While the population density in the United States is roughly 90 people per square mile, most people reside in cities with a substantially greater density. Even within cities, population densities vary significantly from one neighborhood to the next.
Population density is a comparison of the intensity of people across geographic areas (i.e., neighborhoods). Population density is commonly expressed in the United States as the number of people per square mile of land area. The overall US population density is estimated by dividing the US population by the entire land area in the US (approximately 3.5 million square miles).
This figure presents an average of how many people would live inside one square mile if the United States population was evenly distributed across all of its land areas. However, populations are dispersed unevenly throughout regions. Specifically, people tend to congregate more frequently in urban areas, while people living in rural areas are typically distributed more sparsely over the same land area.
Types of Population Density
Population density is represented as an area and its associated conditions. The following are the several forms of population density:
1. Density arithmetic: Arithmetical Density is the number of people living in a square kilometer region. It is stated as a percentage of the total population divided by the entire area.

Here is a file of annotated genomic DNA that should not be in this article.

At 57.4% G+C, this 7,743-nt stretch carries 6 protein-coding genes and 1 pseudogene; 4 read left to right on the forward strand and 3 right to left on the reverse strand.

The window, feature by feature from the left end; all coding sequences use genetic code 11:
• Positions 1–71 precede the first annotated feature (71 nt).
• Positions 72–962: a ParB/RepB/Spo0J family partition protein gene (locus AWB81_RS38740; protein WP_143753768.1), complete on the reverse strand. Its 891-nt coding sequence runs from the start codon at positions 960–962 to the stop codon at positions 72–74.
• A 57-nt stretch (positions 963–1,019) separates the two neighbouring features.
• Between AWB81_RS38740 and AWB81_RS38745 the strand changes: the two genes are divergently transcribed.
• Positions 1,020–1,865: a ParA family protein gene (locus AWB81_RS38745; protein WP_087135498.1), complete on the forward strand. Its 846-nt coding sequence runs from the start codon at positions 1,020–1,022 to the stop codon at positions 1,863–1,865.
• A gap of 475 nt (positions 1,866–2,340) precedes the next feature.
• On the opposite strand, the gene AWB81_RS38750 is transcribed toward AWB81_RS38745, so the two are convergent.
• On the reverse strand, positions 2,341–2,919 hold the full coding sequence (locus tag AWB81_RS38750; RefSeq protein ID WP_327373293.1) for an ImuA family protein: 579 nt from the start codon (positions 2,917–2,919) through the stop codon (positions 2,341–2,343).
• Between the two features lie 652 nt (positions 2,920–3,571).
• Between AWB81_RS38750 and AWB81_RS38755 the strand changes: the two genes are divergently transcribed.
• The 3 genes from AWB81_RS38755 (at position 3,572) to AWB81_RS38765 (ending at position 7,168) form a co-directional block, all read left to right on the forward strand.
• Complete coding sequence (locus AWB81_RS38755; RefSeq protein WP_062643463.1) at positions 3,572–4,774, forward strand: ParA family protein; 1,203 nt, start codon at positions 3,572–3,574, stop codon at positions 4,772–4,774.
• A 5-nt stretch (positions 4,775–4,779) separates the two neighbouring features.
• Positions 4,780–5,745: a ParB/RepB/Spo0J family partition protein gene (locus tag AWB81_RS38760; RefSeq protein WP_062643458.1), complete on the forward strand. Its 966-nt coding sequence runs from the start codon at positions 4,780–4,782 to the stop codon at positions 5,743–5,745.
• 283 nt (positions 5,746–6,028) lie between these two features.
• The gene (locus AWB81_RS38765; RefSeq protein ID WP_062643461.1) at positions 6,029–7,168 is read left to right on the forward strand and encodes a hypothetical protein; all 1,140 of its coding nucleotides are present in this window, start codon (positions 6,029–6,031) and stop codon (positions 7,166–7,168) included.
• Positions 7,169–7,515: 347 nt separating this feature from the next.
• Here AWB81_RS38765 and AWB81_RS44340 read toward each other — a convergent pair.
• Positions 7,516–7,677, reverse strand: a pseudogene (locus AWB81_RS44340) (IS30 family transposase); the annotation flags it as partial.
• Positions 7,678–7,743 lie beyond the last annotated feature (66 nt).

2. Functional Density: Functional density is a region's population ratio to agricultural land. It is also known as the human-to-agricultural land ratio.
3. Agricultural Density: A state's agricultural density is the ratio of its total rural population to its agricultural land. Farmers, agricultural laborers, and their families are part of the agricultural population.
4. Economic or Numerical Density: To calculate a state's economic density, divide the weighted index of its population by the production capacity index of all its financial resources as a percentage.
5. Nutritional Density: This is the ratio of a state's total population to the area under food crop cultivation in that state.
What is the Purpose of a High-Resolution Population Map?
High-resolution population distribution maps have been used in various applications, including illness burden calculation, epidemic modeling, resource allocation, disaster management, accessibility modeling, transportation and city planning, poverty mapping, and environmental impact assessment.
AirSage leverages and integrates the expanding amount of geographical data on human populations and demographics to provide a comprehensive Activity Density platform.
Census, GPS, cellphone, and other geographic information are all combined using patented methodologies and statistical approaches. A high-resolution population density map provides a more uniform picture of population distributions over a landscape than administrative unit counts while allowing for seamless integration with various other gridded datasets.
To learn more about AirSage’s population density platform called Activity Density , visit AirSage today!